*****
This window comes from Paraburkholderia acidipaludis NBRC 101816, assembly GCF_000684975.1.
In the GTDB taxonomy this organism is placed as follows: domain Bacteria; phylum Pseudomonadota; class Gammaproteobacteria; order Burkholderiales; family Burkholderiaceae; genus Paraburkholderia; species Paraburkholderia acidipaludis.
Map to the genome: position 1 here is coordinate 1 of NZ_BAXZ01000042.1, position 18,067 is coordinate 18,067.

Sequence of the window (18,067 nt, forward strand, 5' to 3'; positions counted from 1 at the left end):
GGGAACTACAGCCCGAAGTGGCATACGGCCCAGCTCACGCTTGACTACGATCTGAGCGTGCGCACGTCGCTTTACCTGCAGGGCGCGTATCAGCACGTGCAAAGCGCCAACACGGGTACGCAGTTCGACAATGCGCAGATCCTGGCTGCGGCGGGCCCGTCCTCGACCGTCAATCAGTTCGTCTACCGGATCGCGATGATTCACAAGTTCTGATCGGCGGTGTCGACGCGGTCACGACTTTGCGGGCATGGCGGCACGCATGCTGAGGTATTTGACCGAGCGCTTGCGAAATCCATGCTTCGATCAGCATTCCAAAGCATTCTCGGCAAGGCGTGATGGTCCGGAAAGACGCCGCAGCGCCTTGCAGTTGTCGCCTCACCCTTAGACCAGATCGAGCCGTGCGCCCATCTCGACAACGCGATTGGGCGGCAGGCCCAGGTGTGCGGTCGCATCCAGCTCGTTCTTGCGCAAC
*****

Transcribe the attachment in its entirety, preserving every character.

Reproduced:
This window comes from Paraburkholderia acidipaludis NBRC 101816, assembly GCF_000684975.1.
In the GTDB taxonomy this organism is placed as follows: domain Bacteria; phylum Pseudomonadota; class Gammaproteobacteria; order Burkholderiales; family Burkholderiaceae; genus Paraburkholderia; species Paraburkholderia acidipaludis.
Map to the genome: position 1 here is coordinate 1 of NZ_BAXZ01000042.1, position 18,067 is coordinate 18,067.

Sequence of the window (18,067 nt, forward strand, 5' to 3'; positions counted from 1 at the left end):
GGGAACTACAGCCCGAAGTGGCATACGGCCCAGCTCACGCTTGACTACGATCTGAGCGTGCGCACGTCGCTTTACCTGCAGGGCGCGTATCAGCACGTGCAAAGCGCCAACACGGGTACGCAGTTCGACAATGCGCAGATCCTGGCTGCGGCGGGCCCGTCCTCGACCGTCAATCAGTTCGTCTACCGGATCGCGATGATTCACAAGTTCTGATCGGCGGTGTCGACGCGGTCACGACTTTGCGGGCATGGCGGCACGCATGCTGAGGTATTTGACCGAGCGCTTGCGAAATCCATGCTTCGATCAGCATTCCAAAGCATTCTCGGCAAGGCGTGATGGTCCGGAAAGACGCCGCAGCGCCTTGCAGTTGTCGCCTCACCCTTAGACCAGATCGAGCCGTGCGCCCATCTCGACAACGCGATTGGGCGGCAGGCCCAGGTGTGCGGTCGCATCCAGCTCGTTCTTGCGCAAC